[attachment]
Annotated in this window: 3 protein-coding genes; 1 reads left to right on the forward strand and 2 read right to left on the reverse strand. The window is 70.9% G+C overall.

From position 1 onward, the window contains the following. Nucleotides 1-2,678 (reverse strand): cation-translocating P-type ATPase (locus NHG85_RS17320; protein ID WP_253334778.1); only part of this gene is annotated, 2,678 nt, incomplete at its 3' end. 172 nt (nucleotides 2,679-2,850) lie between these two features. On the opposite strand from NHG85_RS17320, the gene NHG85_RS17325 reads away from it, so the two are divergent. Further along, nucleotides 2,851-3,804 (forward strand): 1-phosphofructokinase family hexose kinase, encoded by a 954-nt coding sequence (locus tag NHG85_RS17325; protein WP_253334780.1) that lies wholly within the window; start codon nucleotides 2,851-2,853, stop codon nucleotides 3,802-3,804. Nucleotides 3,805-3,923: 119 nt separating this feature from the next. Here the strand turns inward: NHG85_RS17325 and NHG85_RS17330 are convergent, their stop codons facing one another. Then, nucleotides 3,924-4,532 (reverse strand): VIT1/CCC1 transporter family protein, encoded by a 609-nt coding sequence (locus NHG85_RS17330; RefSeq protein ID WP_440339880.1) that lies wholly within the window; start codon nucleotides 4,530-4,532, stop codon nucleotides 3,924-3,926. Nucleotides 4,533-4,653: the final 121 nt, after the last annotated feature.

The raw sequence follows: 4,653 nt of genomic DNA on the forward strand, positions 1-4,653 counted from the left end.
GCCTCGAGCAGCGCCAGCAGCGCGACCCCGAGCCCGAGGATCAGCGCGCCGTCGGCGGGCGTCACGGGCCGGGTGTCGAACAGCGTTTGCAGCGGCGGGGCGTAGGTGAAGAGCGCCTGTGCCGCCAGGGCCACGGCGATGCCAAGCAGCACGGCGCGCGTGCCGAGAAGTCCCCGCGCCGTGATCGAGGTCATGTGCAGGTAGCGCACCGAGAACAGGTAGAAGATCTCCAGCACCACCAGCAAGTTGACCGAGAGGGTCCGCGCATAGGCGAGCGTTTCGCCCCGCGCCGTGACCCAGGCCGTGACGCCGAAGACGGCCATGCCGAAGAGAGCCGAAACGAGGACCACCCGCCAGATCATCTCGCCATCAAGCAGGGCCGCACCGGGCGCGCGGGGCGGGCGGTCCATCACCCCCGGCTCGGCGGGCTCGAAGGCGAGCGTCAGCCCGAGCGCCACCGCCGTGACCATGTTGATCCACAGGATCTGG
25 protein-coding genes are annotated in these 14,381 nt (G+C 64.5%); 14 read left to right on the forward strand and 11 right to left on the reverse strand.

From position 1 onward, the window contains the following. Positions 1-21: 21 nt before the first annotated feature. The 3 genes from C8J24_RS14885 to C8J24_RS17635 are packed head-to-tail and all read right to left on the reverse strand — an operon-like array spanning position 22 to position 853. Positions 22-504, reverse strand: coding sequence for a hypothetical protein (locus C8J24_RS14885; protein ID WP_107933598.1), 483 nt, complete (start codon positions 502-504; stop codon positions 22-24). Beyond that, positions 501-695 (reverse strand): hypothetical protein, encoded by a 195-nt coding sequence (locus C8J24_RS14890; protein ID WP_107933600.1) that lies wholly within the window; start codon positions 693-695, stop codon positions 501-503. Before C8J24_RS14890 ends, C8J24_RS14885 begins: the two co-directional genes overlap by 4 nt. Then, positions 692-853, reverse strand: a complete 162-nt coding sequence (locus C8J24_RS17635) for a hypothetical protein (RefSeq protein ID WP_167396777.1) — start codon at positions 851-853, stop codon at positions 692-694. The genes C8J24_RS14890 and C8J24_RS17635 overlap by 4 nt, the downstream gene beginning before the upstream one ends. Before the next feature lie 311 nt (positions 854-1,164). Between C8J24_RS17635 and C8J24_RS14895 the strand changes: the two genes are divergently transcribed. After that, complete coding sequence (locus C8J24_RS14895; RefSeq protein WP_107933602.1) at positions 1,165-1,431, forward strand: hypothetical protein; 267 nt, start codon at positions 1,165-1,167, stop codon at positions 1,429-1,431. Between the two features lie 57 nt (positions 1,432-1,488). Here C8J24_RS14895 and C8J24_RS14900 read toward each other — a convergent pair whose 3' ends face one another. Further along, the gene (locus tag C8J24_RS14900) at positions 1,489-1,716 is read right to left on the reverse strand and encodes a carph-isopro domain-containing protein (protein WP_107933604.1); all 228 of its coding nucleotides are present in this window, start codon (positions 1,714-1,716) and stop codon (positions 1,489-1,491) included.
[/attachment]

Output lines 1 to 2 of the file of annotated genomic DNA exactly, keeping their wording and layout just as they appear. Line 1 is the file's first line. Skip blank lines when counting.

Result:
Annotated in this window: 3 protein-coding genes; 1 reads left to right on the forward strand and 2 read right to left on the reverse strand. The window is 70.9% G+C overall.

From position 1 onward, the window contains the following. Nucleotides 1-2,678 (reverse strand): cation-translocating P-type ATPase (locus NHG85_RS17320; protein ID WP_253334778.1); only part of this gene is annotated, 2,678 nt, incomplete at its 3' end. 172 nt (nucleotides 2,679-2,850) lie between these two features. On the opposite strand from NHG85_RS17320, the gene NHG85_RS17325 reads away from it, so the two are divergent. Further along, nucleotides 2,851-3,804 (forward strand): 1-phosphofructokinase family hexose kinase, encoded by a 954-nt coding sequence (locus tag NHG85_RS17325; protein WP_253334780.1) that lies wholly within the window; start codon nucleotides 2,851-2,853, stop codon nucleotides 3,802-3,804. Nucleotides 3,805-3,923: 119 nt separating this feature from the next. Here the strand turns inward: NHG85_RS17325 and NHG85_RS17330 are convergent, their stop codons facing one another. Then, nucleotides 3,924-4,532 (reverse strand): VIT1/CCC1 transporter family protein, encoded by a 609-nt coding sequence (locus NHG85_RS17330; RefSeq protein ID WP_440339880.1) that lies wholly within the window; start codon nucleotides 4,530-4,532, stop codon nucleotides 3,924-3,926. Nucleotides 4,533-4,653: the final 121 nt, after the last annotated feature.